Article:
Protect* discussed my case directly with CC


Commenced appeal process Nov 2019





*Protect is a charity providing support to whistleblowers

No follow up or evidence requested. In Sept 2019, >100 working days after submission of report and only because I followed up on my case, told that “no regulatory action required.”


Protect include my case in ‘back channel’ discussions with the CC in the hope they will review my case and take appropriate action. Process collapses, damaging relationship between Protect and CC.


With Protect’s help, able to prevent appeal being overseen by a Senior Performance Manager who had a conflict of interest because she was involved in earlier ‘back channel’ discussions. Emails to me from the Senior Performance Manager are completely contradictory to statements she has made to Protect.


My case is then referred up to a Senior Manager, who reviews my case and agrees it has been mishandled and that he will oversee my appeal. However, he also says “If charities thought that we routinely made correspondence public, it could inhibit them from providing us with information and being open and frank with us.  Further, we are not seeking redress on behalf of an individual as an ombudsman would; we are dealing with regulatory issues and ensuring compliance.  I can only commit to providing as much information as it would be appropriate to do so to a third party.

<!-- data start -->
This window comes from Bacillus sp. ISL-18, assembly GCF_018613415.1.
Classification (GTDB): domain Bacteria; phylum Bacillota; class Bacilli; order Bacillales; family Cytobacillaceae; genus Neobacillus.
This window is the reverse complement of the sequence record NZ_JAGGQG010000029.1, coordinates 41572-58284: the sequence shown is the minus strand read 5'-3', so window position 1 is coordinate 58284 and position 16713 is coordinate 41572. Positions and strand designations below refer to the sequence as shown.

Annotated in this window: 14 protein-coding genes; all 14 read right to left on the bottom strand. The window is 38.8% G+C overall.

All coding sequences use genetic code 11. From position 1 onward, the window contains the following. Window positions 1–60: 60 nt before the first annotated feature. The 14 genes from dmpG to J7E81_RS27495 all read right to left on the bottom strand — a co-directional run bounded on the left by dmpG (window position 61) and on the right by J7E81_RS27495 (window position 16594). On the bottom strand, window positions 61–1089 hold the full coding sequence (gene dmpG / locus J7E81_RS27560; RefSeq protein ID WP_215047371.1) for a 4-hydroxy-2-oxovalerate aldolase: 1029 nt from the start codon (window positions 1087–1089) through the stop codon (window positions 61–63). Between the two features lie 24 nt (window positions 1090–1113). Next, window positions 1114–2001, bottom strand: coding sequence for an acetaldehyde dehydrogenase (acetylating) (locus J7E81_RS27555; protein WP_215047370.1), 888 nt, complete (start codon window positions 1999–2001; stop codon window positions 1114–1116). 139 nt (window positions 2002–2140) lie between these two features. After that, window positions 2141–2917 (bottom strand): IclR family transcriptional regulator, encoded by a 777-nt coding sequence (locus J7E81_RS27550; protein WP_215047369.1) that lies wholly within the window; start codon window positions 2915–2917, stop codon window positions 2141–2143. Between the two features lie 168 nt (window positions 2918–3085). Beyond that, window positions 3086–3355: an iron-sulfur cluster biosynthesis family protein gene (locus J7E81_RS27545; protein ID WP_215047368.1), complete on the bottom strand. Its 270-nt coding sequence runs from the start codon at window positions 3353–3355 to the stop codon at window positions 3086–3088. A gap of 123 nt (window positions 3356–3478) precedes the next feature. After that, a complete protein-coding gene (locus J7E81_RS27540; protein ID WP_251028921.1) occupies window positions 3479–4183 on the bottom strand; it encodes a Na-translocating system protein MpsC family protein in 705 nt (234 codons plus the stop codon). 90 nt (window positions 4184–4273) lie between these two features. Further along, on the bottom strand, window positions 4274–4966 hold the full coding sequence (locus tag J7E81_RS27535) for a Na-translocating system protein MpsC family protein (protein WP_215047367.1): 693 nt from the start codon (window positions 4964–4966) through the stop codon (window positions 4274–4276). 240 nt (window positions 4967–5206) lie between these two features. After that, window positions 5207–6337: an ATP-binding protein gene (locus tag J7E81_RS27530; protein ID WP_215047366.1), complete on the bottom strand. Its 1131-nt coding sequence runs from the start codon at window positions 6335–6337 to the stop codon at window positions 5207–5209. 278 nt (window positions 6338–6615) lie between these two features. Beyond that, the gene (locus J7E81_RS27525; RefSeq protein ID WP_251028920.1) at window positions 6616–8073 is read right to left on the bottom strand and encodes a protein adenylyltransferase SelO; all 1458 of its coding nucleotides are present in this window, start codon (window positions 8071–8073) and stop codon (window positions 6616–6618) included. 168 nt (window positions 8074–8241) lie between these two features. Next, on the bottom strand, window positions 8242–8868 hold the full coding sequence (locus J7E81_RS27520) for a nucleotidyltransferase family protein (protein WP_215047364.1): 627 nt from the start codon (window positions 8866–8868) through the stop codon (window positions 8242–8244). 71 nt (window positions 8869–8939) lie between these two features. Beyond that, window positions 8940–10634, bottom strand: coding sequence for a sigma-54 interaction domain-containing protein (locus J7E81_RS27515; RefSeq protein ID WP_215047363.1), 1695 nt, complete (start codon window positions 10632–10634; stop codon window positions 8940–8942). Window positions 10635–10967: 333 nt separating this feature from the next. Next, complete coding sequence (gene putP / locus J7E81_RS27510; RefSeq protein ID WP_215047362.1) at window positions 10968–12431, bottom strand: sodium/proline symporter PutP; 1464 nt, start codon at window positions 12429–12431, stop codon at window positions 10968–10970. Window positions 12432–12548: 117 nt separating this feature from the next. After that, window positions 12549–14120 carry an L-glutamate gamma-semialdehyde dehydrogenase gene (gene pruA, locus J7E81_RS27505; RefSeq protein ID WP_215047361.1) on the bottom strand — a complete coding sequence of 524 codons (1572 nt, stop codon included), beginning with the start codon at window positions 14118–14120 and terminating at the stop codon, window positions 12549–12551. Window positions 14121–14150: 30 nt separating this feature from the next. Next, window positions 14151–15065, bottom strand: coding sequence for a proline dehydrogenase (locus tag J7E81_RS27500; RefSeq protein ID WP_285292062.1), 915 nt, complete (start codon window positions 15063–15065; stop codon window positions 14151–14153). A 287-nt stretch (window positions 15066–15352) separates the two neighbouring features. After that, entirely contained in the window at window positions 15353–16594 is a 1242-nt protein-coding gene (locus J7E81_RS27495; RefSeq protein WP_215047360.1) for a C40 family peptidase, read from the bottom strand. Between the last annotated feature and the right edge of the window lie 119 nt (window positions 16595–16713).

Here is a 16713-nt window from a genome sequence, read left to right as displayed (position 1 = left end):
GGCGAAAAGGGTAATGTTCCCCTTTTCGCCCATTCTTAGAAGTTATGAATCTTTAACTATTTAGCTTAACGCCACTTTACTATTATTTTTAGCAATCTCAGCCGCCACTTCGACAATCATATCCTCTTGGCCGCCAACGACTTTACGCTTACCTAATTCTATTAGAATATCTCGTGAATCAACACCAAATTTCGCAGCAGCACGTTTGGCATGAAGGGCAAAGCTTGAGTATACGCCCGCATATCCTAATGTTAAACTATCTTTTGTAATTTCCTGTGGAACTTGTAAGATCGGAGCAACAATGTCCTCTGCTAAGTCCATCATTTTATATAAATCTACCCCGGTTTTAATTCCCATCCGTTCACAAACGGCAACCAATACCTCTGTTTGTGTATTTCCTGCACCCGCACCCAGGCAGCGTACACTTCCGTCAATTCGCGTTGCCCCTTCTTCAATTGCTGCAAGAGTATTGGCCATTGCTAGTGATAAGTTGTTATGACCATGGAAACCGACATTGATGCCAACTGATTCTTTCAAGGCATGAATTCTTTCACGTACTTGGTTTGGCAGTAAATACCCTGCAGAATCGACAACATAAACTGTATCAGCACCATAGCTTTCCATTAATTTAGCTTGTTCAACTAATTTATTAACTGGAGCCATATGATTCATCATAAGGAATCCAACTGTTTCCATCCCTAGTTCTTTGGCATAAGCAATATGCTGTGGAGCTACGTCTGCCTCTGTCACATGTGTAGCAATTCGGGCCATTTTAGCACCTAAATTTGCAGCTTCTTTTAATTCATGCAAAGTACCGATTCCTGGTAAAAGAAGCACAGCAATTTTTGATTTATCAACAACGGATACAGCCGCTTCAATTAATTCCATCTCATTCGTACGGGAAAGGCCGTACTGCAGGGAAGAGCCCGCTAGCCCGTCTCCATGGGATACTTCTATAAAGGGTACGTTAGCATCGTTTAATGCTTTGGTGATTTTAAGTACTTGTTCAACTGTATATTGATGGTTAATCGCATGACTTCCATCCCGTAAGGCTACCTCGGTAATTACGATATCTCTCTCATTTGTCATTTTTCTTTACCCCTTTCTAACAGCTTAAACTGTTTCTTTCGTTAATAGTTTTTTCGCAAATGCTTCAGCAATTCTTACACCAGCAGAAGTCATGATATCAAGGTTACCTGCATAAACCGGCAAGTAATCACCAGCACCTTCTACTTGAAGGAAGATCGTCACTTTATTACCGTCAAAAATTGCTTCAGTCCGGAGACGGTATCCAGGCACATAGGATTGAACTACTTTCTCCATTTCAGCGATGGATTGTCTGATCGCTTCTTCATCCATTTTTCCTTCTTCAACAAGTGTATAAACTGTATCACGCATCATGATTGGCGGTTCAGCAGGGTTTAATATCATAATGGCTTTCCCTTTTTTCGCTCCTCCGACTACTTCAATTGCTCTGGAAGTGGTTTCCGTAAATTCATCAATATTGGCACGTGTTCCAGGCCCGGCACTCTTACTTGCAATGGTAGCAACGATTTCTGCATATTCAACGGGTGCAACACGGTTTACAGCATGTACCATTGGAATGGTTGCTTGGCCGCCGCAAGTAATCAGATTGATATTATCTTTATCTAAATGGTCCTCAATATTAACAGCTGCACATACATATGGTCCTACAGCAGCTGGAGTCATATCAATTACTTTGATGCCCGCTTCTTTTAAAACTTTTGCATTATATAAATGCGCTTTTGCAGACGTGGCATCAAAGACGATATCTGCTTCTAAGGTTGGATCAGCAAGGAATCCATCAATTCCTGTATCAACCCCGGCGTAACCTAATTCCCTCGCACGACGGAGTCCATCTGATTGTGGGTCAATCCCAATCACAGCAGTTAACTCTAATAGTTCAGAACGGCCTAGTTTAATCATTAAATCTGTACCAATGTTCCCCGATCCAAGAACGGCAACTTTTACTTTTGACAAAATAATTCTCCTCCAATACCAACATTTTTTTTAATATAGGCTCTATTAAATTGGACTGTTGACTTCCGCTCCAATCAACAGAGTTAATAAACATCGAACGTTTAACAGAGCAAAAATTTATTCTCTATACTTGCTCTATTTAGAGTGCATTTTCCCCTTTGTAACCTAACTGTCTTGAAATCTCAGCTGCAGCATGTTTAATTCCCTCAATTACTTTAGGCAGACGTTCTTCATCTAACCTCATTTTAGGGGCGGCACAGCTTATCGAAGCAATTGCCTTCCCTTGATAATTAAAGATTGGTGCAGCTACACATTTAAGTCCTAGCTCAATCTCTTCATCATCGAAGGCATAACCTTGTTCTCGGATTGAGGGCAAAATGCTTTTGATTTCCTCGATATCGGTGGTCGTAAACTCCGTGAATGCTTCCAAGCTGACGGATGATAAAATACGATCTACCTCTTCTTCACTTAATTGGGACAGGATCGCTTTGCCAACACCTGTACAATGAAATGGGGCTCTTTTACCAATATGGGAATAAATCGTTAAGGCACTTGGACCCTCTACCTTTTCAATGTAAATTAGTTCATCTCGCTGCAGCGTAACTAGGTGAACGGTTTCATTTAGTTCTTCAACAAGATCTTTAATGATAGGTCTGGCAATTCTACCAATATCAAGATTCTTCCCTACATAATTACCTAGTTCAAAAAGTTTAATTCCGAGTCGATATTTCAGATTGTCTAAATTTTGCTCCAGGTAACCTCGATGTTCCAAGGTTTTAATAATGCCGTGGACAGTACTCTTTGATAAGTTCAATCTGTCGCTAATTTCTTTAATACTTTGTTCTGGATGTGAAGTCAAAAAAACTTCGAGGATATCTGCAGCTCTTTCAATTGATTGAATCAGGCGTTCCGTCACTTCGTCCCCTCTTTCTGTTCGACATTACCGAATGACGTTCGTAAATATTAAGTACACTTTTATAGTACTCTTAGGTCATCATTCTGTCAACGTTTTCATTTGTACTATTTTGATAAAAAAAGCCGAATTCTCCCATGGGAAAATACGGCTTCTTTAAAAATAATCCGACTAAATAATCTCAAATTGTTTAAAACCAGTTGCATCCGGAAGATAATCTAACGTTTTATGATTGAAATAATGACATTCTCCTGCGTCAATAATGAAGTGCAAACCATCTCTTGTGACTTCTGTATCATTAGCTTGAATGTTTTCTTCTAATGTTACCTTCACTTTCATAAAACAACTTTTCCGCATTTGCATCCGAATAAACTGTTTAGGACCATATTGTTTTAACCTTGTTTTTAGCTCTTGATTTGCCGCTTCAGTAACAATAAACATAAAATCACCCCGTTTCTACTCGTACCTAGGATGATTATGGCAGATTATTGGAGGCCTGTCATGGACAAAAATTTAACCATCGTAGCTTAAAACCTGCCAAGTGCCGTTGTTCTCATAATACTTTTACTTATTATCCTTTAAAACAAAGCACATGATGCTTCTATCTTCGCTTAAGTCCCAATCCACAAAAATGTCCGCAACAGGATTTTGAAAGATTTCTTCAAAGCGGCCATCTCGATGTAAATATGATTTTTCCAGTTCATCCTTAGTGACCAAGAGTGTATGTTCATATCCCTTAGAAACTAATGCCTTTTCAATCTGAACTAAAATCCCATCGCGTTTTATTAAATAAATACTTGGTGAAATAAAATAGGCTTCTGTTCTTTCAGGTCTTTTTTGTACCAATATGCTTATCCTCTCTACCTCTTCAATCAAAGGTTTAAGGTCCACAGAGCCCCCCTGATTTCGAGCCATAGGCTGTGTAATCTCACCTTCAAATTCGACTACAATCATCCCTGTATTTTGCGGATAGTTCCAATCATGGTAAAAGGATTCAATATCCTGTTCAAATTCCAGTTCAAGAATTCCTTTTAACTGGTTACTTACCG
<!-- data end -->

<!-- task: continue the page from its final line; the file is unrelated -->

Again, CC fails to request evidence. When I put this in writing, they agree I can submit evidence. Case manager subsequently confirms she cannot investigate my case in the absence of evidence (much of which my NDA requires me to have destroyed). Because I took the risk to keep documents, in breach of my NDA, an investigation is now in process.


Humanitarian Quality Assurance Initiative – HQAI. (DfID is the primary donor).

Submit complaint Sept 2019


Under the HQAI complaint procedure, a complaint will not be investigated unless the complainant first signs an agreement, in the case their complaint is rejected, to pay the costs up to and including the full costs of the complaint process.


HQAI propose to consider my complaint during next (2 stage) audit process, due March and June 2020. Stage 1 completed – my complaint is not upheld and ...’s certification is renewed. After referral to DfID, HQAI auditor contacts me in relation to evidence which I had asked him to request under Stage 1. HQAI refuses to clarify situation so my conclusion is that inadequate investigation has been done. Stage 2 has been delayed by Covid-19 and is now due to be concluded by Sept 2020 (one year after submission).


Separately, HQAI agree that “with regard to the issue of NDAs, this would appear to be a reasonable expectation that the use of NDAs – especially related to issues contained in the standard – may contravene the spirit and intent of the CHS.” However, neither HQAI nor CHSA will respond to questions about the implications of implementing this decision.



Email ‘reporting concerns’ Feb 2020


Official response, April 2020





Official response, May 2020


Raise concerns wrt ..., Charity Commission, CHSA and HQAI to Head of Safeguarding who refers to Internal Audit Investigations team.